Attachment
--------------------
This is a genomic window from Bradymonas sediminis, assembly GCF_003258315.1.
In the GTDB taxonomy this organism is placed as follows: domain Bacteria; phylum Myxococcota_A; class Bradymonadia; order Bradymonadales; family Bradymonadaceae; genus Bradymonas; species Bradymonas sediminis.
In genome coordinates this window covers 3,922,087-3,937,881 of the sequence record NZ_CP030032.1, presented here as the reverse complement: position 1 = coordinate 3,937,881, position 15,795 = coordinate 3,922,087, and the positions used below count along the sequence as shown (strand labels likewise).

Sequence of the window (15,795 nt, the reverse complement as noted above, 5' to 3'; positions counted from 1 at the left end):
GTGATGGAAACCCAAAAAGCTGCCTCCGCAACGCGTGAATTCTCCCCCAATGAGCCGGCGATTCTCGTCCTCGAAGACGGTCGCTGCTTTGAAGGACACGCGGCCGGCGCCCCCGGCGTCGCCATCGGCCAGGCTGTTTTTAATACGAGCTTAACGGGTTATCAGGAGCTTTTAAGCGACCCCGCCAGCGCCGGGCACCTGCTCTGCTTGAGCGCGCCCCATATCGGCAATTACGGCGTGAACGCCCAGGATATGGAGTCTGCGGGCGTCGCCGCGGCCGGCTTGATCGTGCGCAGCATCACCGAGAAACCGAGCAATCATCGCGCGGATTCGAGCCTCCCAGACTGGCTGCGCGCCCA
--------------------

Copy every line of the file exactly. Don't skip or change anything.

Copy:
This is a genomic window from Bradymonas sediminis, assembly GCF_003258315.1.
In the GTDB taxonomy this organism is placed as follows: domain Bacteria; phylum Myxococcota_A; class Bradymonadia; order Bradymonadales; family Bradymonadaceae; genus Bradymonas; species Bradymonas sediminis.
In genome coordinates this window covers 3,922,087-3,937,881 of the sequence record NZ_CP030032.1, presented here as the reverse complement: position 1 = coordinate 3,937,881, position 15,795 = coordinate 3,922,087, and the positions used below count along the sequence as shown (strand labels likewise).

Sequence of the window (15,795 nt, the reverse complement as noted above, 5' to 3'; positions counted from 1 at the left end):
GTGATGGAAACCCAAAAAGCTGCCTCCGCAACGCGTGAATTCTCCCCCAATGAGCCGGCGATTCTCGTCCTCGAAGACGGTCGCTGCTTTGAAGGACACGCGGCCGGCGCCCCCGGCGTCGCCATCGGCCAGGCTGTTTTTAATACGAGCTTAACGGGTTATCAGGAGCTTTTAAGCGACCCCGCCAGCGCCGGGCACCTGCTCTGCTTGAGCGCGCCCCATATCGGCAATTACGGCGTGAACGCCCAGGATATGGAGTCTGCGGGCGTCGCCGCGGCCGGCTTGATCGTGCGCAGCATCACCGAGAAACCGAGCAATCATCGCGCGGATTCGAGCCTCCCAGACTGGCTGCGCGCCCA